Shipping products to customers using poly mailers can save on shipping costs and provide a flexible means in which to wrap the product without needing a bulky or odd-shaped box. Unfortunately, it’s not always clear what size poly mailer to use for a given product. Here’s how to calculate poly mailer sizes for shipping.
Figuring out what size poly mailer to use is simple once you know what parts of the product to consider and why.
Poly Mailer Size Calculator
Here’s a handy calculator to determine the ideal poly mailer size for your next shipment. Input the product’s length, width, and height below.
Enter the product dimensions:
Minimum mailer size: Length: ? in. Width: ? in.
My Favorite Bubble & Poly Mailers
They’re built well, the price is fantastic, and they come in several sizes:
You can also order most of these sizes from your local office supply store–and find smaller quantities in-store for immediate fulfillment needs, but will likely pay a lot more.
For the really odd sizes, try the Scotch Flex & Seal Shipping Roll.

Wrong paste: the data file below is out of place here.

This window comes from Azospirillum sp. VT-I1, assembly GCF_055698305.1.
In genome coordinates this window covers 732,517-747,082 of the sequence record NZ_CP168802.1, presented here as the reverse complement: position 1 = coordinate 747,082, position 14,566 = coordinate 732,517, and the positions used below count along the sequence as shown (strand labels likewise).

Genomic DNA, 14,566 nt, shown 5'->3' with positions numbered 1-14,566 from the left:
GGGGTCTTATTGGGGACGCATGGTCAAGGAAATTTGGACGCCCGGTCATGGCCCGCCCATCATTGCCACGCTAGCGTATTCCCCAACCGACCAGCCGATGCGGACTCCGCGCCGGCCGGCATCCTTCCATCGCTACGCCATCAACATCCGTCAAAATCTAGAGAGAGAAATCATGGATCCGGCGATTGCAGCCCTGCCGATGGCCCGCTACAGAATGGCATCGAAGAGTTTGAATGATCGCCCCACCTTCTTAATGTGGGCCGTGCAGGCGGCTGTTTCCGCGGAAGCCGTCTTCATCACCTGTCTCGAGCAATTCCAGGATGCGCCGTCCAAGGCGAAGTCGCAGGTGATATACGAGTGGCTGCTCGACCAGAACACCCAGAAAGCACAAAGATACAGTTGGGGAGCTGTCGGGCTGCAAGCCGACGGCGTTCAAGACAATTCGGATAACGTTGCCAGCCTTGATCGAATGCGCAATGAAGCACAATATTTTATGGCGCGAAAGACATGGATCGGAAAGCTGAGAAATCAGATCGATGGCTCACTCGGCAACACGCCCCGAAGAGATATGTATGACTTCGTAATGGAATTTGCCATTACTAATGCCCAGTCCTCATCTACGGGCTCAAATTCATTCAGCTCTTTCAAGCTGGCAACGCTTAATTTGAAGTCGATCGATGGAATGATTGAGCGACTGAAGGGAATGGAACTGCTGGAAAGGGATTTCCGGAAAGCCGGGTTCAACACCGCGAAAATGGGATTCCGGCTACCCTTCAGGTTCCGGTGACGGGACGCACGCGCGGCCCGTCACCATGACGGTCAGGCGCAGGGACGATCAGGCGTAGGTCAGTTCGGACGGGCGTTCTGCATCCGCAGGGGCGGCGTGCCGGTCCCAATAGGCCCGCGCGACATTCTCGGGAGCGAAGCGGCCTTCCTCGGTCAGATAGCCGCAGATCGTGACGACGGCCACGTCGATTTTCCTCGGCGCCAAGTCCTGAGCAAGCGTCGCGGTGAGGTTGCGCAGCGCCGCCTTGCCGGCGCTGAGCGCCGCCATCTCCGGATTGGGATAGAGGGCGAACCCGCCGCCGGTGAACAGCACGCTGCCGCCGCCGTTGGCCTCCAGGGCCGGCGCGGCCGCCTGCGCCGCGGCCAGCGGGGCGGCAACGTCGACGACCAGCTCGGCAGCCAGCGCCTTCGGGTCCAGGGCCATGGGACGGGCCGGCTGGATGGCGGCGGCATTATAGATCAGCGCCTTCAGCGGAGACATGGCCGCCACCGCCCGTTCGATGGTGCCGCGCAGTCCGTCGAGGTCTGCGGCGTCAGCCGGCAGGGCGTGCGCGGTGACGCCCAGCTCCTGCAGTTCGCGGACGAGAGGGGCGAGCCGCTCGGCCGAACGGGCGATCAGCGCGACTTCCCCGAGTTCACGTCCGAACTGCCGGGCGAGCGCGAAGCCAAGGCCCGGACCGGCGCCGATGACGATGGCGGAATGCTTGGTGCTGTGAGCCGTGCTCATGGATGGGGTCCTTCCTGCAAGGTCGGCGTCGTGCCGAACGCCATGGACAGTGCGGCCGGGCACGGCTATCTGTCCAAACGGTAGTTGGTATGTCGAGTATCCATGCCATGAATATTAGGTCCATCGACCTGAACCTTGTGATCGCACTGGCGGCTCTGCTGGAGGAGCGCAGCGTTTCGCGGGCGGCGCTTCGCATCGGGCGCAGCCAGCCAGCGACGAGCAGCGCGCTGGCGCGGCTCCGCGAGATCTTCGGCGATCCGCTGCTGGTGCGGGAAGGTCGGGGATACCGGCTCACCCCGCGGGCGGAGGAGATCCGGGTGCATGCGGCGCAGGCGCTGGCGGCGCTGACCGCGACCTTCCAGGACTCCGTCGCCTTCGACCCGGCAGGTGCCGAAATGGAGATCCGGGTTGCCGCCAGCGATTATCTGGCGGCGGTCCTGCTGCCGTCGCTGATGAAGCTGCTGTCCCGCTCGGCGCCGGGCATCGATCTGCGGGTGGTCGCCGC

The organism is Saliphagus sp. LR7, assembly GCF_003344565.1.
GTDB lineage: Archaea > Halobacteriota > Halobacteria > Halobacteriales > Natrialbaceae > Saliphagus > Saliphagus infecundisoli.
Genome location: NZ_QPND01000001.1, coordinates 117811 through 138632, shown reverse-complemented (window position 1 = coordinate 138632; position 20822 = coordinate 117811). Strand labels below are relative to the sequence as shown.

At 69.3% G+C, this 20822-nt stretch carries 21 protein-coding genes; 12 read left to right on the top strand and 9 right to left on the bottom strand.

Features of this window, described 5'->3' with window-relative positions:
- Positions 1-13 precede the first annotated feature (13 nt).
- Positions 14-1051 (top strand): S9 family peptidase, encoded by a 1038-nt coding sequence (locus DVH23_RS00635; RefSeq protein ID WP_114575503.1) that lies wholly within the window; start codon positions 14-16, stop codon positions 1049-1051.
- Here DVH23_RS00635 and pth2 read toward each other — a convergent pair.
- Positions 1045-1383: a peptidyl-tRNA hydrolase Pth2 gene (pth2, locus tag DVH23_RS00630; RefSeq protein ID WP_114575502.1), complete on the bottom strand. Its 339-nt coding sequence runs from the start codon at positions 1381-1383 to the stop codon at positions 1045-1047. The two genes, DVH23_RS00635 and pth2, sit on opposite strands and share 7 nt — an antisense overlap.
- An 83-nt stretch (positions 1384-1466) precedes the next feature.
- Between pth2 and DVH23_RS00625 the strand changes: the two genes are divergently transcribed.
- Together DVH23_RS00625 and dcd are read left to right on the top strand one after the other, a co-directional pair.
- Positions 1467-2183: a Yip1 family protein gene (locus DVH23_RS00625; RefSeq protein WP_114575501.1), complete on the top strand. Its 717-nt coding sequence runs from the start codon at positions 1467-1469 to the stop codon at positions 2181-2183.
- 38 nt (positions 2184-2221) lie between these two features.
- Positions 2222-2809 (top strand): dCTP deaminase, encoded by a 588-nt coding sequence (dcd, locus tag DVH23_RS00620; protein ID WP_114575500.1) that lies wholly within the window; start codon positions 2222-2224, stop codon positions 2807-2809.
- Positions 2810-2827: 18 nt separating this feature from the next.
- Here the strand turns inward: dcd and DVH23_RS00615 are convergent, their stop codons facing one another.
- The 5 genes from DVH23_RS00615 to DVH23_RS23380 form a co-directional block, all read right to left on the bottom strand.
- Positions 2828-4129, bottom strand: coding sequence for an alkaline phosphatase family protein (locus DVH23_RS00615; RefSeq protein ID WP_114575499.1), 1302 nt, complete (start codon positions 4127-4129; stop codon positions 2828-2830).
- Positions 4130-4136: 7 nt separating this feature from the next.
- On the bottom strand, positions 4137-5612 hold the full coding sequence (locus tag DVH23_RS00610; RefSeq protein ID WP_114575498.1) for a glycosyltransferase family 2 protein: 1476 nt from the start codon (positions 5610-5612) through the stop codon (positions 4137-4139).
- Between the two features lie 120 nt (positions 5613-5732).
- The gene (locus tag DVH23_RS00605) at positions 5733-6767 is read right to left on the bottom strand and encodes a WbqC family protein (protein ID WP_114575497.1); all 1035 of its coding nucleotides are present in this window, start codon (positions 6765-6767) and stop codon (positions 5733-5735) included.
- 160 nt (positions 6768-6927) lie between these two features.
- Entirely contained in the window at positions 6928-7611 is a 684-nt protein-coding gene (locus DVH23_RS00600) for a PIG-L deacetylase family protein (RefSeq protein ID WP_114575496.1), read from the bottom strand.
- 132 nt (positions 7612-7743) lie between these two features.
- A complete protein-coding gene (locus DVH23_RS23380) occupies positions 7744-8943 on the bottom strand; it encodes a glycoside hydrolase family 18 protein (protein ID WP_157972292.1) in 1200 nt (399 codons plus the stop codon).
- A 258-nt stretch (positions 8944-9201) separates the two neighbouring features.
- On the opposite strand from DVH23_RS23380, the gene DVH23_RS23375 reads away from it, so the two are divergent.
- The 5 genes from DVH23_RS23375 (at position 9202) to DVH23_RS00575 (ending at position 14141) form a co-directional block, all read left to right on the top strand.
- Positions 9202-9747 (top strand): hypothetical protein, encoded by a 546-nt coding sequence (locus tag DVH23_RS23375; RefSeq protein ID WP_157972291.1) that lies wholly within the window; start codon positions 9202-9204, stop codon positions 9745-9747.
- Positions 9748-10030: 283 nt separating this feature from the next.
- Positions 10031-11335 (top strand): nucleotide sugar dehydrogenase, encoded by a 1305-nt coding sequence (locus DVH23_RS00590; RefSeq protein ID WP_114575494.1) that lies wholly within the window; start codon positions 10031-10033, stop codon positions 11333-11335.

The Formula to Calculate Poly Mailer Sizes
The general formulae for determining poly mail size are these:
Length: product length (in) + product height (in) + 2" Width: product width (in) + product height (in) + 1/2"
Looking at these two formulas, a pattern emerges and is ultimately what decides the minimum size.
Sticking a product into a poly mailer will stretch its opening. Since a poly mailer itself isn’t stretchable, the maximum amount of surface area it can cover will never change. The product’s height will expand the mailer accordingly. This is why we have the heigh in both dimensions. The taller the product, the wider the poly mailer needs to be.
We add 2″ to the length to account for the flap and 1/2″ to account for deviations in measurements by manufacturers, extra room for maneuver the product into the poly mailer, and if we’re using a bubble mailer, specifically, accounting for the thickness of the mailer itself.
READ THIS NEXT: How to save money on USPS shipping.
If, when calculating this on your own you end up with a 1/2″ result, round up to the next full inch. Having a too-big mailer is much preferred over a too-small mailer.Last Updated: July, 15th, 2021 at 04:03 am UTC